Long-term outcome of pediatric liver transplantation for biliary atresia: A 10-year follow-up in a single center


  • Presented in part at the 53rd Annual Meeting of the American Association for the Study of Liver Diseases (AASLD) in Boston, MA, November 1–5, 2002.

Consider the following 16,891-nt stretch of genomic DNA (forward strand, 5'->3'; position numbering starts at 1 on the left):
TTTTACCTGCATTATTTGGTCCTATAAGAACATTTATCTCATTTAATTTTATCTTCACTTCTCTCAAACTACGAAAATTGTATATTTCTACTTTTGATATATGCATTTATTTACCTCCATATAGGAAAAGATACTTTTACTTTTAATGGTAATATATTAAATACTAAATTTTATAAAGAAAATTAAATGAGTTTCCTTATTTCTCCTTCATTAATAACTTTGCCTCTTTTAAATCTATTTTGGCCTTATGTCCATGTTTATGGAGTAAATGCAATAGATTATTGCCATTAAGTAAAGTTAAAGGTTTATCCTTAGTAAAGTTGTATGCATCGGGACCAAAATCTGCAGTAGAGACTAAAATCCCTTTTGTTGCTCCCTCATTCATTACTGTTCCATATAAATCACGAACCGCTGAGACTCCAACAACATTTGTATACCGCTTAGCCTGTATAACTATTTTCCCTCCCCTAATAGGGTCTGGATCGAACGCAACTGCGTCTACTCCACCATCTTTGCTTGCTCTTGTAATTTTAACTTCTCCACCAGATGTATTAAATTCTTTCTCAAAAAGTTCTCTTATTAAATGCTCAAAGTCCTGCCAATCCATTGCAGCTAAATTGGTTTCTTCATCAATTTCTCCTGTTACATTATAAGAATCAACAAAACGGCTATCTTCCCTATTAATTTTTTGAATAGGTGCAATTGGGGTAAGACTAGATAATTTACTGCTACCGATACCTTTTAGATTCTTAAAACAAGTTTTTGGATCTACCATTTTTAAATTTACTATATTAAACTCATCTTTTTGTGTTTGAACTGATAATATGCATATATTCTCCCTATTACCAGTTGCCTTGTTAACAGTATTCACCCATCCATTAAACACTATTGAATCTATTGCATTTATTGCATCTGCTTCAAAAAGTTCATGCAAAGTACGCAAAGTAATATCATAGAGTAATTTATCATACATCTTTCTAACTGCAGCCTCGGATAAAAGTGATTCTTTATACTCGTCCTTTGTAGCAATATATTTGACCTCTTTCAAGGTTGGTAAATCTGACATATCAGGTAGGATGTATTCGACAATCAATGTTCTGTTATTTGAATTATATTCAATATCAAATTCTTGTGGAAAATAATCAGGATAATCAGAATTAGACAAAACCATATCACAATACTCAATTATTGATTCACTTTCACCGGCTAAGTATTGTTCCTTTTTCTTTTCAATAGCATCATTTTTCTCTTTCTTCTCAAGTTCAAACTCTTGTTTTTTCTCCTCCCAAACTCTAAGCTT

The aim of this study was to review our experience in orthotopic liver transplantation (OLT) for biliary atresia (BA) in children and analyze the survival and prognostic factors, and long-term outcome. We reviewed 332 OLTs performed in 280 children between the years 1986 and 2000. Univariate and multivariate analysis were performed on patient and graft survivals according to recipients' and donors' characteristics as well as intraoperative data. The long-term outcome among the 80 children living at 10 years after OLT was studied according to growth, immunosuppressive therapy, and liver and renal functions. Liver graft status was eventually documented by liver biopsy. Status of rehabilitation was assessed by reviewing school performance and employment. Overall patient survival rates at 1, 5, and 10 years were 85, 82, and 82%, respectively, and the corresponding overall graft survival rates were 77, 73, and 71%. In the multivariate analysis, we identified 4 independent prognostic factors: polysplenia syndrome (P = .03), United Network for Organ Sharing (UNOS) status (P = .05), donor's age (P = .01), and perioperative surgical complications (P = .03). At 10 years after transplant, 80 children were alive and had normal growth rates. Liver histology was abnormal in 73% of these long-term survivors, mainly due to chronic rejection and centrilobular fibrosis. A total of 63 of the 80 children attended normal school and in 55 children (69%) school performance was not delayed. In conclusion, we discovered that a good long-term survival could be achieved after liver transplantation for BA, with a 82% survival rate at 10 years with normal scholastic studies in the majority of recipients. (Liver Transpl 2005;11:152–160.)